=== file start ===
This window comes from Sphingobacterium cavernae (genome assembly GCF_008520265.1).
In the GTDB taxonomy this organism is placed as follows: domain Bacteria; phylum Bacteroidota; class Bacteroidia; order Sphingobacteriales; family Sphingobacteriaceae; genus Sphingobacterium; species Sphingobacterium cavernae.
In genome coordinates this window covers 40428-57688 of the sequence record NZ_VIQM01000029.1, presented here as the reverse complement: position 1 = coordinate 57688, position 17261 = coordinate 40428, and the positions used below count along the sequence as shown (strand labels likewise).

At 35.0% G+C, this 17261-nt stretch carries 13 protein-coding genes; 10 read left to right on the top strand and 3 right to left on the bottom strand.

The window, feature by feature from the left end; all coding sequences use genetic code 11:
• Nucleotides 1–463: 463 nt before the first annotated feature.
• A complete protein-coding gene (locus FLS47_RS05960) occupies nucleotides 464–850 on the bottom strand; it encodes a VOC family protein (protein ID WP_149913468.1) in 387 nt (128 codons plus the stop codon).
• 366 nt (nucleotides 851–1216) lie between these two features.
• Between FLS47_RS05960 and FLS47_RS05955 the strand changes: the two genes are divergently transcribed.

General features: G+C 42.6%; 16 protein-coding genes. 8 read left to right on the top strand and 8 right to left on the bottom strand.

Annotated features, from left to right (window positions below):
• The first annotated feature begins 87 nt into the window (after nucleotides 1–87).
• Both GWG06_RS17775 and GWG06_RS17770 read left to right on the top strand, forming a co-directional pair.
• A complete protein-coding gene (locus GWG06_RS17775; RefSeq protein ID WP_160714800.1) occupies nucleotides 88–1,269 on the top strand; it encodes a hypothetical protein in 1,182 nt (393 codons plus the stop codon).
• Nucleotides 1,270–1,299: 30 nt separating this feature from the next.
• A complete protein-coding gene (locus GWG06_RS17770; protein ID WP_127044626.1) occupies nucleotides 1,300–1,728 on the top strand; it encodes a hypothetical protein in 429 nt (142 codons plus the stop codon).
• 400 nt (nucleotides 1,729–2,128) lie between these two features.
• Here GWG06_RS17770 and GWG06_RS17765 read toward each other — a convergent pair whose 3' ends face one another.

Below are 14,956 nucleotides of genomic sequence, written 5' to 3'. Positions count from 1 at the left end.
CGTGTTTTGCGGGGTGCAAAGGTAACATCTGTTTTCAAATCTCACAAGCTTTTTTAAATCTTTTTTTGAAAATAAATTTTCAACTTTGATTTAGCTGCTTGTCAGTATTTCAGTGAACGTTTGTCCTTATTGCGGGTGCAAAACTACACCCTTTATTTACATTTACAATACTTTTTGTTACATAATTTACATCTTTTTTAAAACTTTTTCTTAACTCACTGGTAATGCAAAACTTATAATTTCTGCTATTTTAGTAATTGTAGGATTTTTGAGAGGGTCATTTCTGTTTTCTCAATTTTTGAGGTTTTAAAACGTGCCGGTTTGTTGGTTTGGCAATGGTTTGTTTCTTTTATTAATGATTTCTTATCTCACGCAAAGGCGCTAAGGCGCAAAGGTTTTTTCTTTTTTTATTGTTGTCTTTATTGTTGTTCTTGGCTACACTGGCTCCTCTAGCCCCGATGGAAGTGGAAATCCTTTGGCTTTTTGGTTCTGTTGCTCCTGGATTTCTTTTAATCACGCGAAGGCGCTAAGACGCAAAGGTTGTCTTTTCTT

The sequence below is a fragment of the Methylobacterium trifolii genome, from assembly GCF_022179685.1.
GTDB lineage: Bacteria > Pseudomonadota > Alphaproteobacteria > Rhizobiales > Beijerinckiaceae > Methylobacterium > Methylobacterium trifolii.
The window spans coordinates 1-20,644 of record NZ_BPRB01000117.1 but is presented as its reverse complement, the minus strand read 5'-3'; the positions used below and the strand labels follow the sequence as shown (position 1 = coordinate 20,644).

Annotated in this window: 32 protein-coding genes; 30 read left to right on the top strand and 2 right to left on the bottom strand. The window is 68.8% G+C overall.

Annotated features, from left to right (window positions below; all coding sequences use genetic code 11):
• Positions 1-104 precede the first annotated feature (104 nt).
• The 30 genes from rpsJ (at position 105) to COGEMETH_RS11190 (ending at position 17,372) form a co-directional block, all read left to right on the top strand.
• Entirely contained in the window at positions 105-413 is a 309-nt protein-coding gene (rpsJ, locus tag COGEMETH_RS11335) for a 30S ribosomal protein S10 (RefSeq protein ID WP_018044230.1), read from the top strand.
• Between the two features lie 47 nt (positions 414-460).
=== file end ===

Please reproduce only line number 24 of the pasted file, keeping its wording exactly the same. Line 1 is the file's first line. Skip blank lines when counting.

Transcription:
Annotated in this window: 32 protein-coding genes; 30 read left to right on the top strand and 2 right to left on the bottom strand. The window is 68.8% G+C overall.